"The future ain't what it used to be."

Questions

mykea

Timekeeper
Ok, I have been reading posts all morning about or relating to John Titor, and I have some questions that keep nagging me that I have not yet found answers for in my searches.
1. In one of his posts John gives a basic description of the worldlines relating to time travel. He says that he starts from his worldline (A) in 2036, and then jumps to another worldline (B) in 1975 with a 2% divergence. By being on worldline (B) in 1975 he creates worldline(C), and then decides to jump forward to 2000 on worldline(C) which by him being there creates worldline (D).

Questions:
Are we to assume that worldline (B) already existed?
If worldline (B) already existed and John was from worldline (A) isn't his past/future different from ours?
If his 'fix' in 1975 occurred on worldline (C) how does that help his future on worldline (A)?
If worldline (D) didn't exist before he got here, did his arrival in 2000 cause everyone's worldlines to split (C&D)?
If every event spawned a new worldline, wouldn't some worldline start to intersect? What happens then?
He says that if he were to go forward on (D) to 2036 it would not be 'his' 2036, so how does he know about future events on our worldline (D)?

I am genuinely interested in all this, so please go easy on me, if these seem like dumb questions. Thanks
 
Probably the best way to think about it is that there is a "density" of universes.

You have to think like probability density functions, not individual countable
universes.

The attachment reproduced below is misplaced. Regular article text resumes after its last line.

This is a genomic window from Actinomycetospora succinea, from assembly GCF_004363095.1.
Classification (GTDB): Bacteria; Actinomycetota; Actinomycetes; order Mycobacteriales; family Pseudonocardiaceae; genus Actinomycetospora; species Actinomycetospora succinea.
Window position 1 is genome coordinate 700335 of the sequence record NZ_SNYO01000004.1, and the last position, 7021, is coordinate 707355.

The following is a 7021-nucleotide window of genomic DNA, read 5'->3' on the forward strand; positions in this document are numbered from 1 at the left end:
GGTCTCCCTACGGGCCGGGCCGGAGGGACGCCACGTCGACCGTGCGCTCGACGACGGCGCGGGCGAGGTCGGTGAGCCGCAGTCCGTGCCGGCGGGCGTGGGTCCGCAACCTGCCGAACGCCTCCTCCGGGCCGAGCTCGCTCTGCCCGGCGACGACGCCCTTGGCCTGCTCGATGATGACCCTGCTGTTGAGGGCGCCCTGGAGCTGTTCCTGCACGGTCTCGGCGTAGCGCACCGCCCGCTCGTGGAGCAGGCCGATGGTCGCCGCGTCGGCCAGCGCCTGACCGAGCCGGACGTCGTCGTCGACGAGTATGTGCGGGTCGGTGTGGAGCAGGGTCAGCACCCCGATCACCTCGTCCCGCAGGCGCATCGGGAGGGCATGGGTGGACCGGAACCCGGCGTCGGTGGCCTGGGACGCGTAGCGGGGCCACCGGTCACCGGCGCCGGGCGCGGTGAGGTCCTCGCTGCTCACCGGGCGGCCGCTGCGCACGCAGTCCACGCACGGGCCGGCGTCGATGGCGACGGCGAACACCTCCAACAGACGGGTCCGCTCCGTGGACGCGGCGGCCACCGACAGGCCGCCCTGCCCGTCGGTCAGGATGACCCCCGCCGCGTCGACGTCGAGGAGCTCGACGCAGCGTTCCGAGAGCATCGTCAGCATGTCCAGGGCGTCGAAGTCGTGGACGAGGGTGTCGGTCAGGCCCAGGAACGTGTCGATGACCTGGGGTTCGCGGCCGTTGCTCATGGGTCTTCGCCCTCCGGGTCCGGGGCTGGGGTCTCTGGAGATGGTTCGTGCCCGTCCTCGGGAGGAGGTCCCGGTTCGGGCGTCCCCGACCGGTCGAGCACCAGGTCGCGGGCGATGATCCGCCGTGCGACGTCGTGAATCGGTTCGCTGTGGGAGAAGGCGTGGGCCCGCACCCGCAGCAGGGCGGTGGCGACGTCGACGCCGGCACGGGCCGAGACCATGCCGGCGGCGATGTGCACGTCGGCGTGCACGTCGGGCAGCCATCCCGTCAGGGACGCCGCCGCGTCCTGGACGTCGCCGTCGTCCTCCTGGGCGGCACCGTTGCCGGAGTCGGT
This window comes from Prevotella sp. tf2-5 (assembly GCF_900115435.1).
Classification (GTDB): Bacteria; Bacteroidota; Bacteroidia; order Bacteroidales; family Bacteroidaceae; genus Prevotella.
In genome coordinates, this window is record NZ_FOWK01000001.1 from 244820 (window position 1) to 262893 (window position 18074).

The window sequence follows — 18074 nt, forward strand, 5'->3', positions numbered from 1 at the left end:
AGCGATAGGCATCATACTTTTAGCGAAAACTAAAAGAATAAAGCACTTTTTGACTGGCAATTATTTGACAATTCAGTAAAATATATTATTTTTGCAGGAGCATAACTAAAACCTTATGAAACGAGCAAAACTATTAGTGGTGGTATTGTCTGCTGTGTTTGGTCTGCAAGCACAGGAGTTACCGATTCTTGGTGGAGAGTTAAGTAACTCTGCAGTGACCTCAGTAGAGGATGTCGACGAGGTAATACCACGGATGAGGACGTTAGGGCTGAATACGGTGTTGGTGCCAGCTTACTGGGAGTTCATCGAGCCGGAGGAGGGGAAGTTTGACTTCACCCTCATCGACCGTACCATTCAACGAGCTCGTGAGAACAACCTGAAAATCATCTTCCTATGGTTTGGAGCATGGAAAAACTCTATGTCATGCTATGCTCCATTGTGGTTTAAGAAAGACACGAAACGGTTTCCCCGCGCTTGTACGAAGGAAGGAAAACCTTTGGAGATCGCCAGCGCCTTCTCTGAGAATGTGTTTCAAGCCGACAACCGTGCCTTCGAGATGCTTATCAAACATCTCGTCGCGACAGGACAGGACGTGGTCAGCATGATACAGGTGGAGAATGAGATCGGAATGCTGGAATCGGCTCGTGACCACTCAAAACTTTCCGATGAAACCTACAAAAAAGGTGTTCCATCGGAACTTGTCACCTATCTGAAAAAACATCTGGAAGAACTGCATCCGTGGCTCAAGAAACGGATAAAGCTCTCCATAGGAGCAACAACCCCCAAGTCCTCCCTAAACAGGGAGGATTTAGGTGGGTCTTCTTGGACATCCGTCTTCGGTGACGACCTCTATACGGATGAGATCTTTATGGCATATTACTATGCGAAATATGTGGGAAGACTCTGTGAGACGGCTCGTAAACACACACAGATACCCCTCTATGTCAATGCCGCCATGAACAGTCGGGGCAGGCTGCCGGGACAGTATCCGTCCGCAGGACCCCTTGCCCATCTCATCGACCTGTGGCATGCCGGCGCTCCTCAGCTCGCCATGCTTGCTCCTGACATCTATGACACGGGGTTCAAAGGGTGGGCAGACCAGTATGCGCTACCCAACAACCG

There is an infinity of jumpers jumping to an infinity of targets. The probability
of apppearing in any one target point is the probability density.

But anyway this is all real speculative mumbo jumbo.


Personally, I believe there is one universe, the quantum wave function
is physically real and universes do not split upon observations. That
is a fallacy by considering the observer as being classical when all
observers also have to obey the laws of quantum mechanics.

I believe the Heisenberg equation of motion very accurately describes
the evolution of the wave function for all time, and there is
no 'popping' that is outside that time evolution. The popping of the
wave function upon observation is a physical process described
by the Heisenberg equation, and the randomization comes from
lack of knowledge of the quantum phases in the atoms of the
macroscopic observational device. I.e. it is exactly akin
to a roulette wheel: the wheel (phases) spin very rapidly and
so where you have the ball fall in the hole (irreversible interaction) is
practically indeterminate even though the equations of motion
are described by Newton (Heisenberg).

This requires irreversibility and is probably due to interactions
with the thermal bath of the environment which cannot practically
be eliminated. It is still open to me whether there may be tiny
nonlinear terms.

Quantum computers are devices which attempt to minimize this interaction
for as long as possible to make interesting calculations feasible, i.e.
avoid popping the wave function.
 
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